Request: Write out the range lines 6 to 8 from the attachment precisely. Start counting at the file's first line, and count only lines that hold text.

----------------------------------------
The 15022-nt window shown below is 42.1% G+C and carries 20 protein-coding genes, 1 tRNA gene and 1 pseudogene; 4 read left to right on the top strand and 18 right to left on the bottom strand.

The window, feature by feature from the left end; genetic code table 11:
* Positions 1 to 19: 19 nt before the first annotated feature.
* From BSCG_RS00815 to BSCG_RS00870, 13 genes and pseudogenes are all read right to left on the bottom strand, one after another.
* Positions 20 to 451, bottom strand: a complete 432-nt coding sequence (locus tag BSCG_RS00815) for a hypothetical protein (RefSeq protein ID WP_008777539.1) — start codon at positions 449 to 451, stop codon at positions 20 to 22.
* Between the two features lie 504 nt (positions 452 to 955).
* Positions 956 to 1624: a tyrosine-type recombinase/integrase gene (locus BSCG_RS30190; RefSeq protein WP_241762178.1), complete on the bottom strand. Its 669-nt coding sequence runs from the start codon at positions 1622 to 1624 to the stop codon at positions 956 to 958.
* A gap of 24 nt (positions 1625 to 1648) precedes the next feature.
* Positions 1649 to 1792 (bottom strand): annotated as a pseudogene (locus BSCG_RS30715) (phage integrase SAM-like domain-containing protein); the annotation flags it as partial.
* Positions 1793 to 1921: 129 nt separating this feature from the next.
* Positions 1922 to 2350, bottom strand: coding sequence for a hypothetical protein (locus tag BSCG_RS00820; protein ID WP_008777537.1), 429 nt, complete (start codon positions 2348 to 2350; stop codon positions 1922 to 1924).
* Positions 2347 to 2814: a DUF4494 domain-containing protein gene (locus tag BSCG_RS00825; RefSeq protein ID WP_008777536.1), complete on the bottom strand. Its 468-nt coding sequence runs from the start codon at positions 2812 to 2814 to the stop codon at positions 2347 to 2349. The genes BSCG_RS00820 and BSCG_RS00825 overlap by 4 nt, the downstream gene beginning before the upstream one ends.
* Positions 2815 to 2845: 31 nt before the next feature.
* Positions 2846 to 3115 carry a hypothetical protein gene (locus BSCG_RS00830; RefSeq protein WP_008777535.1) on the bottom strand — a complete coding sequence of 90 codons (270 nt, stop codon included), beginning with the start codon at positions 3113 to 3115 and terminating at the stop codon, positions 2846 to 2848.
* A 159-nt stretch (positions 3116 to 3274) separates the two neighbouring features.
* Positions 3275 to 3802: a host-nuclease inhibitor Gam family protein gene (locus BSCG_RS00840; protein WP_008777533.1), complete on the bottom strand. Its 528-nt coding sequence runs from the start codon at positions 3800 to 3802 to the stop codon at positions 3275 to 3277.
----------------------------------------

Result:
* Between the two features lie 504 nt (positions 452 to 955).
* Positions 956 to 1624: a tyrosine-type recombinase/integrase gene (locus BSCG_RS30190; RefSeq protein WP_241762178.1), complete on the bottom strand. Its 669-nt coding sequence runs from the start codon at positions 1622 to 1624 to the stop codon at positions 956 to 958.
* A gap of 24 nt (positions 1625 to 1648) precedes the next feature.